In classical Maxwell's electromagnetism you have the vector potential A and then you get E and B via $F_{ab} = \partial_{a}A_{b}-\partial_{b}A_{a}$ with $F_{0i} = -E_{i}$ and $F_{ij} = \epsilon_{ijk}B_{k}$. This amounts to $E_{i} = -\partial_{i}A_{0} - \partial_{t}A_{i}$ and $B_{i} = \epsilon_{ijk}\partial_{j}A_{k}$, or more specicially $B = \nabla \times A$. This can all be written in a slick way using differential forms, $F = dA$.

In quantum electrodynamics it is EXACTLY the same, except that we now regard A as a quantised field rather than a classical field. The A is the vector potential for the photon. It's what the Lagrangian is written in terms of. In classical electromagnetism you have a Lagrangian of the form $F^{ab}F_{ab}$ and it is EXACTLY the same for quantised electromagnetism.

Generalisations via Yang Mills theory involve using the same A except that it isn't a U(1) gauge field, its a general gauge field. This amounts to $F = dA \to dA + [A,A]$. You can write electromagnetism like that too except that $[A,A] = 0$ because U(1) is a commutative Lie group.

Virtual particles come from the quantisation process, they are not some kind of replacement for the vector potential. The vector potentials are the quantum fields associated to particles. Photons, weak bosons and gluons all have vector potentials. Electrons, other leptons and quarks have spinor fields. They are what the Lagrangians are written in terms of!

Well done on showing you haven't got a clue as to what quantum field theory says but you're unwilling or unable to admit it. Instead you just put your foot in your mouth every time you post.

17. ### Farsight

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Despite the above, people really do talk about exchange particles as if they're real particles flying back and forth. See this post by Alphanumeric along with Feynman Diagrams and Forces Between Particles. One can gain an immediate appreciation of how misleading this is by considering pair production and the interaction between an electron and a positron. We start with a photon, an Aµ pulse propagating at c, and we divide it to create two dynamical rotational Aµ-pulse entities. There are no "Aµ pulses" zipping back and forth between the two.

18. ### AlphaNumericFully ionizedRegistered Senior Member

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You mean despite you having a huge gaping hole in your understanding of what mainstream physics says and that you're willing to just make things up in an attempt to somehow make your position more valid?

Unfortunately for you experiments disagree with you. And the vacuum virtual particles are the result of pair production, because its exactly the same principles. You can't have pair production in quantum field theory without virtual particles and virtual particles are the result of pair production (and other productions). They are intimately linked, not that you realise this given you have no idea how such results are arrived at in quantum field theory.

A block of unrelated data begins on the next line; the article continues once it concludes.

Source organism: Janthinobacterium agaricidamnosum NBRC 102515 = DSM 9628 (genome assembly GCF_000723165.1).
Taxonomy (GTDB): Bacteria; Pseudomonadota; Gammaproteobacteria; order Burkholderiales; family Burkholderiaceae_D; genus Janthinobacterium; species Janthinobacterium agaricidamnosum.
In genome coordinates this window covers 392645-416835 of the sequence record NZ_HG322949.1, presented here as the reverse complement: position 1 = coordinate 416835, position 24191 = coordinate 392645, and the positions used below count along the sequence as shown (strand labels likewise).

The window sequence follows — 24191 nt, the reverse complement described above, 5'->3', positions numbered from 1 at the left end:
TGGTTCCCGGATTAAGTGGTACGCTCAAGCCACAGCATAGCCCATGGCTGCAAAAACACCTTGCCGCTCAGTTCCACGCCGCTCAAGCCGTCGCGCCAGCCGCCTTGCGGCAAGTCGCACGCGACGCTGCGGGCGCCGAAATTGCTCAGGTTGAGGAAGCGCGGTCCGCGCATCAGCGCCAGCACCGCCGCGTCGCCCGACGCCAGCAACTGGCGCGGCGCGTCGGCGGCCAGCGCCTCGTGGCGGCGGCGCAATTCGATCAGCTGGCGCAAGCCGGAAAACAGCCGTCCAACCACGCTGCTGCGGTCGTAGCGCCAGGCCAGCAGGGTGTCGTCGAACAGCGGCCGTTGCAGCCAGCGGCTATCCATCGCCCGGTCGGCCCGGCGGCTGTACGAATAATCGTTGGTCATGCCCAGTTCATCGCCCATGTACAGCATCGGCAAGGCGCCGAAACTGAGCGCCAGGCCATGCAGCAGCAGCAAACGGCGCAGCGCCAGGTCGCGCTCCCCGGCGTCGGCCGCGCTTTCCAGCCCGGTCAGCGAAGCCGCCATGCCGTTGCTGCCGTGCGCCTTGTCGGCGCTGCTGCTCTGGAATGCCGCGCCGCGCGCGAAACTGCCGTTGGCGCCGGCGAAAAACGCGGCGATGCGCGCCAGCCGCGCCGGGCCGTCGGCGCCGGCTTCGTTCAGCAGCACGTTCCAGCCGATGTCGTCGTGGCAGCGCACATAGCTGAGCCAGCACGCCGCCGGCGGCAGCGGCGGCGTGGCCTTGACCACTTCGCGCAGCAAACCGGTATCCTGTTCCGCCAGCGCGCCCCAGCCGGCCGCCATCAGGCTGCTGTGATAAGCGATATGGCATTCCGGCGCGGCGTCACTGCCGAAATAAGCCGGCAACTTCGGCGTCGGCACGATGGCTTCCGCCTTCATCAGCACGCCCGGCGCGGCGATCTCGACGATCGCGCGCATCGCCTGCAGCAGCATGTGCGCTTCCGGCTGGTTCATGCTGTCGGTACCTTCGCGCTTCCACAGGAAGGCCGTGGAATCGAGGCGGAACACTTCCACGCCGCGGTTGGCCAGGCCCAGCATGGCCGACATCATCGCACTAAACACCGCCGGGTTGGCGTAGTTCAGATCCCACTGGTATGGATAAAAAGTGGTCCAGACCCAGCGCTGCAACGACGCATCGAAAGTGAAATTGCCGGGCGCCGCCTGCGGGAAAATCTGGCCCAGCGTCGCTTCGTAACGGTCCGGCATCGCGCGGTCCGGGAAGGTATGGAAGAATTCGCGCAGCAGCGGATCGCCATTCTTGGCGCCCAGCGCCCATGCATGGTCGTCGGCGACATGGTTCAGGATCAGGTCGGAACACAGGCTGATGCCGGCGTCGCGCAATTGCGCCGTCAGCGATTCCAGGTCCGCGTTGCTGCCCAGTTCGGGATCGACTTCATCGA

Ah, so now that I've explained to you that infact the vector potential and its curl does exist within quantum field theory, in direct contradiction to your previous claims, suddenly you start talking about it in quantum field theory. Wow, are your attempts to back peddle transparent! And even then you get it wrong.

Pair production, in regards to a photon turning into an electron/positron pair is not the conversion of a vector potential $A_{a}$ into two other vector potentials. Electrons, as I said, are spinors and thus do not have vector potentials, $A_{a}'$, they have spinor potentials. The index structure is different because the transformation structure is different, even the dimensionality is in general different.

You didn't know what quantum field theory said about potentials, you made a claim, I corrected it, you made an attempt to back peddle and I've had to correct you again. Don't you EVER learn? If you don't know something don't say anything. You have a long history of making claims about mainstream physics and being called on them. It might work with your family or friends but when you try it on a physics forum in conversation with physicists you're just asking to be exposed as a liar. And once again that is precisely what has happened.

19. ### RJBeeryNatural PhilosopherValued Senior Member

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@AlphaNumeric: so QED is just as it sounds, a quantized field generated by particles rather than a continuous entity with any external existence of its own. What I'm asking is, can we consider gravitons to offer an equivalent explanation of gravity that would be indistinguishable from Einstein's warping of space?

I've never liked warping space to explain GR and I just want to know if Einstein took that route because "the math worked", or if he took that route because it is an unavoidable conclusion that, in his words, GR "finally disposed of the view that space is physically empty".

20. ### Farsight